At the risk of devaluing the term “highly-anticipated” by pointing out how many annual offseason series there are … I have another one for you. This time, though, it’s a little different.
Over at FanGraphs, Dave Cameron does what many publications do at this point in the year – ranks the top 50 available free agents and projects their expected contract – but unlike most other places, FanGraphs also includes crowd-sourced opinions on each guy! See! That’s fun, right?
When you combine the opinion of someone who follows the market like Cameron with the distilled opinion of the masses, you tend to get something that does a good job of predicting the future. So, with that said, you should definitely go and check it out!
Below, I’ve included some of the more Cubs-related free agents and their expected price tags, from the largest contract to the smallest:
Cameron: 6 years/$168M
Median Crowd Source (MCS): 5 years/$125M
Average Crowd Source (ACS): 5.4 years/$130M
I think I can tell you quite specifically what’s going on here: baseball fans were strongly scared off by Darvish’s World Series performance, whereas Cameron was not. Given how much closer Cameron’s prediction is to others we’ve seen, I’m guessing the crowd is light on this one.
Cameron: 4 years/$96M
MCS: 5 years/$110M
ACS: 4.6 years/$102.5M
Like I’ve said previously, if Arrieta is willing to settle for four years and something in the $25M AAV range, I’d put the Cubs among the front runners for his services. I expect him, with Scott Boras in tow, to get at least five years (he’s probably asking 6-7) and $120M.
Cameron: 4 years/$68M
MCS: 4 years/$60M
ACS: 3.6 years/$53.1M
If Davis doesn’t get a four-year deal, I’d be moderately surprised. Some team out there will take the chance and give it to him. Similarly, I’m cautiously expecting him to get $60M+ on the market, but I would not want the Cubs to go that high.
Cameron: 4 years/$60M
MCS: 4 years/$56M
ACS: 3.6 years/$52.6M
Given how reasonable the projected deals have been for Alex Cobb, I would have wagered that the Cubs were his front runners, even without the existing rumors and pitching coach connection. The offseason never works out the way you expect, but I’d be moderately surprised if Cobb didn’t end up in Chicago.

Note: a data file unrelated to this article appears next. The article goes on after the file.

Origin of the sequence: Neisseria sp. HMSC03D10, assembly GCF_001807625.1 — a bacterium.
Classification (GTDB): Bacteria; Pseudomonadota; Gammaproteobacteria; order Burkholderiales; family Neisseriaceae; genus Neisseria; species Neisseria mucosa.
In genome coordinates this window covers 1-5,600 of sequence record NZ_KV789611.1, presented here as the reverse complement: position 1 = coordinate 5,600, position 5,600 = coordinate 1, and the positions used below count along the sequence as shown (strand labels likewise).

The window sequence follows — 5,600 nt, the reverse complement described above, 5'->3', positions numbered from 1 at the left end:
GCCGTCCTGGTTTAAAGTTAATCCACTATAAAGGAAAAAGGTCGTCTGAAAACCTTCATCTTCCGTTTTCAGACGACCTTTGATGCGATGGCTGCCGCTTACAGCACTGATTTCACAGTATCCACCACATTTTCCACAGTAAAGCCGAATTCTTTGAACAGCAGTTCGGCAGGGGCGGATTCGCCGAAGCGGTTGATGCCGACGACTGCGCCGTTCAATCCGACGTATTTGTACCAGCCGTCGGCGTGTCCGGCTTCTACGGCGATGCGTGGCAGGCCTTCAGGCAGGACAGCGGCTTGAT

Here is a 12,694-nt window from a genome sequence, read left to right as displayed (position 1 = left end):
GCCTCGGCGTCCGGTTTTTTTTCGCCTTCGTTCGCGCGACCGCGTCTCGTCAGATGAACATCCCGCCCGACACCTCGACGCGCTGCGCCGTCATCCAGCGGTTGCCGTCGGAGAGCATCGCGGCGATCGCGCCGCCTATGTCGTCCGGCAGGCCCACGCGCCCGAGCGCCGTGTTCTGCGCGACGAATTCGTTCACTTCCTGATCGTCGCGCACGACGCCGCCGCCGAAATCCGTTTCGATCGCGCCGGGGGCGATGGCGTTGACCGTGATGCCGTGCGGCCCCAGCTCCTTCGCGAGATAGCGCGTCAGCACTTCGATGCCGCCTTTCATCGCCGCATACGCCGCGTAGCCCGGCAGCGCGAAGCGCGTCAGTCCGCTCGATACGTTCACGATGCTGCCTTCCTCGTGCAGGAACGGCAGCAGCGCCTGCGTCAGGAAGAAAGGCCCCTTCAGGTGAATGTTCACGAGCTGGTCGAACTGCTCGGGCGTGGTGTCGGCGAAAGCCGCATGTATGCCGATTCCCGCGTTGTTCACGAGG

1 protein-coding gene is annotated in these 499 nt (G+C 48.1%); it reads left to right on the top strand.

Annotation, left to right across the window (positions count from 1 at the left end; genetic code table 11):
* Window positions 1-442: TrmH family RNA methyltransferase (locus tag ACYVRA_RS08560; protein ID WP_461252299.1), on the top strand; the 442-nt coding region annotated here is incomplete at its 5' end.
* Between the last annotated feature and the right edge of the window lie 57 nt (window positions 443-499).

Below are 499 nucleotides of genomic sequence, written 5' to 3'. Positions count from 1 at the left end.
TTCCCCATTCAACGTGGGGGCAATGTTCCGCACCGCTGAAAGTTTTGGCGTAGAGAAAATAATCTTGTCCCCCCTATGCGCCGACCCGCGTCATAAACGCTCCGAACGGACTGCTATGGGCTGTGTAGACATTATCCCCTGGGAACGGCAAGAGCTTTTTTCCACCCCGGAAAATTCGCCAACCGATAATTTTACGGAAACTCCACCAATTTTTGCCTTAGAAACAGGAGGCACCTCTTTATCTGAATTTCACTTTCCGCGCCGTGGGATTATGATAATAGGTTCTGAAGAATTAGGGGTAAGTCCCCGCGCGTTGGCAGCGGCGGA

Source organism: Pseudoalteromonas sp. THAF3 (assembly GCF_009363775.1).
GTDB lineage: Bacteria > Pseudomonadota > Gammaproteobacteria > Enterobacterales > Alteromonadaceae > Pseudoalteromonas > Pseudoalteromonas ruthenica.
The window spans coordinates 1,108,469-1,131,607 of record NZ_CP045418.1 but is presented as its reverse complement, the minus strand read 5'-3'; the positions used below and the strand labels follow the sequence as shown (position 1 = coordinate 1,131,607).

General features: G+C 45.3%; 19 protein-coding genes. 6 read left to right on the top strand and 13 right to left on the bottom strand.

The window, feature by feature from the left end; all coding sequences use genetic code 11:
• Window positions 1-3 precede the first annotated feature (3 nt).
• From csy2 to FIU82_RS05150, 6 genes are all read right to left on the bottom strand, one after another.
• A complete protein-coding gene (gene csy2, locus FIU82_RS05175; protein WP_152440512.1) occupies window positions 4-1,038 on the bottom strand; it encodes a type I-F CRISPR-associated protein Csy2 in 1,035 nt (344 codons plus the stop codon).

Cameron: 3 years/$48M
MCS: 4 years/$60M
ACS: 3.6 years/$53.2M
Lynn has mostly been considered a Cobb-alternative this winter, but he’s expected to command something a bit more than, or at least in the same range as, the former Ray. With that said, these estimates strike me as a bit light, so we’ll have to see how his market shakes out (because it’ll directly affect Cobb’s, all things equal).
Cameron: 2 years/$22M
MCS: 2 years/$18M
ACS: 2.4 years/$22.4M
Again, these estimates look a bit light – compared to the field – for Morrow, but, like Brett said earlier today, the relief market is very saturated this year. Morrow was clearly quite good in 2017, but the injury history gives you plenty to stress over.
Cameron: 3 years/$30M
MCS: (omitted from crowdsourcing)
ACS: (omitted from crowdsourcing)
We’re going to take a closer look at Tyler Chatwood later this week, but suffice it to say, he is one of the more intriguing buy-low candidates out there. And at just three years and $30 million, his projected commitment really isn’t too high.
Cameron: 3 years/$45M
MCS: 3 years/$36M
ACS: 3 years/$37.1M
Once again, while I can see Holland getting $15M per year for three years, that’s not a contract I really love for the Cubs. Holland’s terrible walk rate in recent years is precisely the direction the Cubs hoped to avoid going into next season, and he was flat-out bad in the second half last year.
Cameron: 3 years/$30M
MCS: 3 years/$27M
ACS: 3.1 years/$28.3M
We’ve been pretty openly married to the idea of bringing in Reed this winter, and if he’s commanding less than $10M/season I’m even more on board. Plus, given the Cubs closer opening, he could be offered that role as extra incentive to sign with the Cubs – something he may not necessarily get everywhere else.
There are obviously a number of other interesting relievers included in Cameron’s piece – Bryan Shaw, Joe Smith, Anthony Swarzak, Juan Nicasio, Pat Neshek, Tony Watson, Jake McGee, Steve Cishek – and almost all of them have been loosely connected to the Cubs in one way or another this winter. Suffice it to say, I expect the Cubs to land one of the guys from that group and one of the more established relievers over the winter.
In other related projections, each of Alex Avila and Jon Jay were projected to get just one year deals this offseason, which, if true, would make both candidates to return to the Cubs. If, however, either player can get offered a 1. real starting job or 2. multi-year deal, the Cubs will probably be unable to sway them away from those offers.